• Ineffective AML controls in place with individual partners or when viewed across the entire domain for customer activity.
  • Little, or no control over marketing and promotional offers published by their partners leaving customers exposed to potentially unfair or unclear material. Some promotional material may have appeared on copyright infringing websites
  • Insufficient due diligence being conducted on partners who had links to criminal activity.

Operators should:

  • Conduct risk-based due diligence with a view to mitigate risk to the Licensing Objectives before entering a relationship with a white label partner.
  • Continually manage and evaluate its white label partner relationships.
  • Ensure service agreements between the licensee and white label partner explicitly articulate where overall responsibly for regulatory functions lie.
  • Ensure white label partnership contracts contain a clause permitting the licensed operator to terminate the business relationship promptly where the partner is suspected to place the Licensing Objectives, as set out in the Gambling Act 2005, at risk or fails to comply with the requirements contained in the LCCP.
  • Provide training to their partners and conduct ongoing oversight of the activities which should be clearly documented and retained for the life of the business relationship.
  • Ensure that any system the licence holder has in place to manage or detect multiple accounts for individual customers works across all white label partners so they will have a holistic view of customer activity.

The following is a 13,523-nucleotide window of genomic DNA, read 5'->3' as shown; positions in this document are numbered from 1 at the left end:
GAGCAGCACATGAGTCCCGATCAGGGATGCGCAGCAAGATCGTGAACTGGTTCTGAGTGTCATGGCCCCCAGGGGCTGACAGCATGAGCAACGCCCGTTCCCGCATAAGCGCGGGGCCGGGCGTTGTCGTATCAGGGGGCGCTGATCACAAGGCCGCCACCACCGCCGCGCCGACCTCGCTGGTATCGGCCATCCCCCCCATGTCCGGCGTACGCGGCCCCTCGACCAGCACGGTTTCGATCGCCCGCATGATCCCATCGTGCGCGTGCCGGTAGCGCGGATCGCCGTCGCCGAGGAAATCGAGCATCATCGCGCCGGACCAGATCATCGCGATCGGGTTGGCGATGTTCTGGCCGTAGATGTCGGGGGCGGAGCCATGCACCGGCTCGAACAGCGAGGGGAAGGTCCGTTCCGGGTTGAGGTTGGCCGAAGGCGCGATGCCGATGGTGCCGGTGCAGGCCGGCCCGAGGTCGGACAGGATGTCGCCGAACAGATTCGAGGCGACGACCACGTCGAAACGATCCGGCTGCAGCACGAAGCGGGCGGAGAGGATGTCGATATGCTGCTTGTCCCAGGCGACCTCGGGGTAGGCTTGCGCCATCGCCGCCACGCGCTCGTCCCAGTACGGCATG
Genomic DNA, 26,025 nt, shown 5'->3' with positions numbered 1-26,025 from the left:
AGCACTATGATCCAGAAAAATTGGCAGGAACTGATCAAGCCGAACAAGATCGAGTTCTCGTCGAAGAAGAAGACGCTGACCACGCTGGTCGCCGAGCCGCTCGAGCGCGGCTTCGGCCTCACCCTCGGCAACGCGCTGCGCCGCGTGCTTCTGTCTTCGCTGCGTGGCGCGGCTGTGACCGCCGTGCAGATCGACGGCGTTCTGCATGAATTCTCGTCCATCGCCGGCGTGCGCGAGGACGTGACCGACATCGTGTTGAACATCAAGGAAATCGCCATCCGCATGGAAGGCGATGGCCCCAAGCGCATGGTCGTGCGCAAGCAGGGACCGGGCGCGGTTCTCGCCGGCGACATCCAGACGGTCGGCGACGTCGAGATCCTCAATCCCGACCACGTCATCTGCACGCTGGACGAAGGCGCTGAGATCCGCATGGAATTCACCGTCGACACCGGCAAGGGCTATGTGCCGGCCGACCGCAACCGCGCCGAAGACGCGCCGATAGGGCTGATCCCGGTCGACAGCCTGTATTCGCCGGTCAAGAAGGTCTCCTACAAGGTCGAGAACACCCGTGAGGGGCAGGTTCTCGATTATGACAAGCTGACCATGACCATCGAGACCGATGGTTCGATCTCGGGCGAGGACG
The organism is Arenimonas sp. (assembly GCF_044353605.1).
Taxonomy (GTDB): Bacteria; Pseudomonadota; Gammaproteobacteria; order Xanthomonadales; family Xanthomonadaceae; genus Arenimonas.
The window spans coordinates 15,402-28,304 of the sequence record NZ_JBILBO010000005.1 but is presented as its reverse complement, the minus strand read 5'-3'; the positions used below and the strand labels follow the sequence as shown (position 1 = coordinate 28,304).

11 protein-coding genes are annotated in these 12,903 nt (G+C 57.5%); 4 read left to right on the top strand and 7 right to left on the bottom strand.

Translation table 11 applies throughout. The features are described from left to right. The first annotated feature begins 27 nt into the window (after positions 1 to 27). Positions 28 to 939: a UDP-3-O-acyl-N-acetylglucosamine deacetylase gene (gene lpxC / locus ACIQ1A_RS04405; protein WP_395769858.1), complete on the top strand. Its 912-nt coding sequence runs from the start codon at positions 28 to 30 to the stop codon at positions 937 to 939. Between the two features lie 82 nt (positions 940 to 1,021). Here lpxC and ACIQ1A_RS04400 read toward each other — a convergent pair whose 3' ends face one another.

• Ensure that source of funds, affordability or markers of harm triggers are based upon this holistic view and not solely on an individual domain basis. Failure to do so conflicts with the licensing objectives to keep crime out of gambling and to ensure vulnerable people are protected. A single customer view will always be desirable.

Notable Enforcement Cases

Case Studies

Licensees with white label partnerships:

  • Conducted ineffective customer interactions and source of funds checks on a customer displaying signs of problem gambling. That customer was able to spend £282,000 over 18 months.
  • Sent marketing material to over 2,000 previously self-excluded customers.
  • Had a VIP team manager in place who had neither effective oversight nor sufficient AML training.
  • Allowed an affiliate to place inappropriate banner advertisements on a Great Britain facing website which provided unauthorised access to copyrighted content.
  • Enabled a customer to create 14 accounts across the operators domain before being detected. This customer lost £209,000 without checks taking place.

As a reminder to all online operators, it is important that you inform the Commission of any white label agreements you enter into as part of the key event reporting process. Operators are encouraged to read our advice and guidance on white labels.

Previous section
Illegal gambling
Next section
Betting Exchanges
Is this page useful?
Back to top